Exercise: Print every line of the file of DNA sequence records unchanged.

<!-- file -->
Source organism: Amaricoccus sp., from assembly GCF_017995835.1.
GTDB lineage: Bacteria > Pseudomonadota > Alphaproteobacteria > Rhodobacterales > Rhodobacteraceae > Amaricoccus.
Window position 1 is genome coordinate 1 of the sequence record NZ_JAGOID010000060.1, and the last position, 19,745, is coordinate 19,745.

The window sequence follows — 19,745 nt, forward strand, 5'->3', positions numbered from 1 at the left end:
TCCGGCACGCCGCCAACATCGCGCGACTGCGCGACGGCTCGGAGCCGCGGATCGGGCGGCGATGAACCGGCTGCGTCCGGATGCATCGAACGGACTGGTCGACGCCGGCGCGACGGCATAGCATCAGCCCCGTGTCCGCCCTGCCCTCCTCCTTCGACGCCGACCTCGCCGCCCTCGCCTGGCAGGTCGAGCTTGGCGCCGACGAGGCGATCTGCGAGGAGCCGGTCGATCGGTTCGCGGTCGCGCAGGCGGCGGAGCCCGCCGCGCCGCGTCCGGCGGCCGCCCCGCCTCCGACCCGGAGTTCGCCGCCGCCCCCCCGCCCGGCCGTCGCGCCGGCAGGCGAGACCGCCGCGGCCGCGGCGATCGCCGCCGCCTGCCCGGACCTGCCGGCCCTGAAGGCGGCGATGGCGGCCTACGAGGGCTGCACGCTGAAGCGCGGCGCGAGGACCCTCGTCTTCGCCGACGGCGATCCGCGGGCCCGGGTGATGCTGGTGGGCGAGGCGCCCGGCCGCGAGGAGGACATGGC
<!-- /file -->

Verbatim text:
Source organism: Amaricoccus sp., from assembly GCF_017995835.1.
GTDB lineage: Bacteria > Pseudomonadota > Alphaproteobacteria > Rhodobacterales > Rhodobacteraceae > Amaricoccus.
Window position 1 is genome coordinate 1 of the sequence record NZ_JAGOID010000060.1, and the last position, 19,745, is coordinate 19,745.

The window sequence follows — 19,745 nt, forward strand, 5'->3', positions numbered from 1 at the left end:
TCCGGCACGCCGCCAACATCGCGCGACTGCGCGACGGCTCGGAGCCGCGGATCGGGCGGCGATGAACCGGCTGCGTCCGGATGCATCGAACGGACTGGTCGACGCCGGCGCGACGGCATAGCATCAGCCCCGTGTCCGCCCTGCCCTCCTCCTTCGACGCCGACCTCGCCGCCCTCGCCTGGCAGGTCGAGCTTGGCGCCGACGAGGCGATCTGCGAGGAGCCGGTCGATCGGTTCGCGGTCGCGCAGGCGGCGGAGCCCGCCGCGCCGCGTCCGGCGGCCGCCCCGCCTCCGACCCGGAGTTCGCCGCCGCCCCCCCGCCCGGCCGTCGCGCCGGCAGGCGAGACCGCCGCGGCCGCGGCGATCGCCGCCGCCTGCCCGGACCTGCCGGCCCTGAAGGCGGCGATGGCGGCCTACGAGGGCTGCACGCTGAAGCGCGGCGCGAGGACCCTCGTCTTCGCCGACGGCGATCCGCGGGCCCGGGTGATGCTGGTGGGCGAGGCGCCCGGCCGCGAGGAGGACATGGC